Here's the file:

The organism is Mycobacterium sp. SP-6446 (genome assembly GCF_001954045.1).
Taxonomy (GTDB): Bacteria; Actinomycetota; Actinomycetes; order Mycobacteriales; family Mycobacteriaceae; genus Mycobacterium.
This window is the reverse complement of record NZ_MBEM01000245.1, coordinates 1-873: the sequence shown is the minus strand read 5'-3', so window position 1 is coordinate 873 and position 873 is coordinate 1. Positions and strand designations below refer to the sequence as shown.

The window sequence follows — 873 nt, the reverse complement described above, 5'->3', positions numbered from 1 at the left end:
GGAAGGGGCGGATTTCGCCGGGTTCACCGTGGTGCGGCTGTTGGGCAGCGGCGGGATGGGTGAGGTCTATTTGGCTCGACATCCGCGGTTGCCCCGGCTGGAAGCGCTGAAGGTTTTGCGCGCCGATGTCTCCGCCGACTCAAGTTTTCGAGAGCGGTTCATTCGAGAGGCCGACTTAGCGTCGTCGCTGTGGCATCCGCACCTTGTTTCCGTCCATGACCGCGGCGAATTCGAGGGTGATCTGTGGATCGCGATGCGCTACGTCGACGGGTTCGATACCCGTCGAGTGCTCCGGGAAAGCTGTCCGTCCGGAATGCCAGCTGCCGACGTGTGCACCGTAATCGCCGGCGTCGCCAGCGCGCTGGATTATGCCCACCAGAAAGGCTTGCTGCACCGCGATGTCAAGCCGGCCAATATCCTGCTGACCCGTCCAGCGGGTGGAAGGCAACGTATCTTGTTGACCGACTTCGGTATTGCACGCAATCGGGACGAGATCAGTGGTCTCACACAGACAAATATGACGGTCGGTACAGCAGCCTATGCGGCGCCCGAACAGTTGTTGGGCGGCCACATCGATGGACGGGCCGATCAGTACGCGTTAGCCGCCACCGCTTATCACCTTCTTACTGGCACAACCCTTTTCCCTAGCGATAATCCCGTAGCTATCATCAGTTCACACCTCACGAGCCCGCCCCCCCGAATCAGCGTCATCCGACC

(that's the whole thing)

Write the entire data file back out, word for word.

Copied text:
The organism is Mycobacterium sp. SP-6446 (genome assembly GCF_001954045.1).
Taxonomy (GTDB): Bacteria; Actinomycetota; Actinomycetes; order Mycobacteriales; family Mycobacteriaceae; genus Mycobacterium.
This window is the reverse complement of record NZ_MBEM01000245.1, coordinates 1-873: the sequence shown is the minus strand read 5'-3', so window position 1 is coordinate 873 and position 873 is coordinate 1. Positions and strand designations below refer to the sequence as shown.

The window sequence follows — 873 nt, the reverse complement described above, 5'->3', positions numbered from 1 at the left end:
GGAAGGGGCGGATTTCGCCGGGTTCACCGTGGTGCGGCTGTTGGGCAGCGGCGGGATGGGTGAGGTCTATTTGGCTCGACATCCGCGGTTGCCCCGGCTGGAAGCGCTGAAGGTTTTGCGCGCCGATGTCTCCGCCGACTCAAGTTTTCGAGAGCGGTTCATTCGAGAGGCCGACTTAGCGTCGTCGCTGTGGCATCCGCACCTTGTTTCCGTCCATGACCGCGGCGAATTCGAGGGTGATCTGTGGATCGCGATGCGCTACGTCGACGGGTTCGATACCCGTCGAGTGCTCCGGGAAAGCTGTCCGTCCGGAATGCCAGCTGCCGACGTGTGCACCGTAATCGCCGGCGTCGCCAGCGCGCTGGATTATGCCCACCAGAAAGGCTTGCTGCACCGCGATGTCAAGCCGGCCAATATCCTGCTGACCCGTCCAGCGGGTGGAAGGCAACGTATCTTGTTGACCGACTTCGGTATTGCACGCAATCGGGACGAGATCAGTGGTCTCACACAGACAAATATGACGGTCGGTACAGCAGCCTATGCGGCGCCCGAACAGTTGTTGGGCGGCCACATCGATGGACGGGCCGATCAGTACGCGTTAGCCGCCACCGCTTATCACCTTCTTACTGGCACAACCCTTTTCCCTAGCGATAATCCCGTAGCTATCATCAGTTCACACCTCACGAGCCCGCCCCCCCGAATCAGCGTCATCCGACC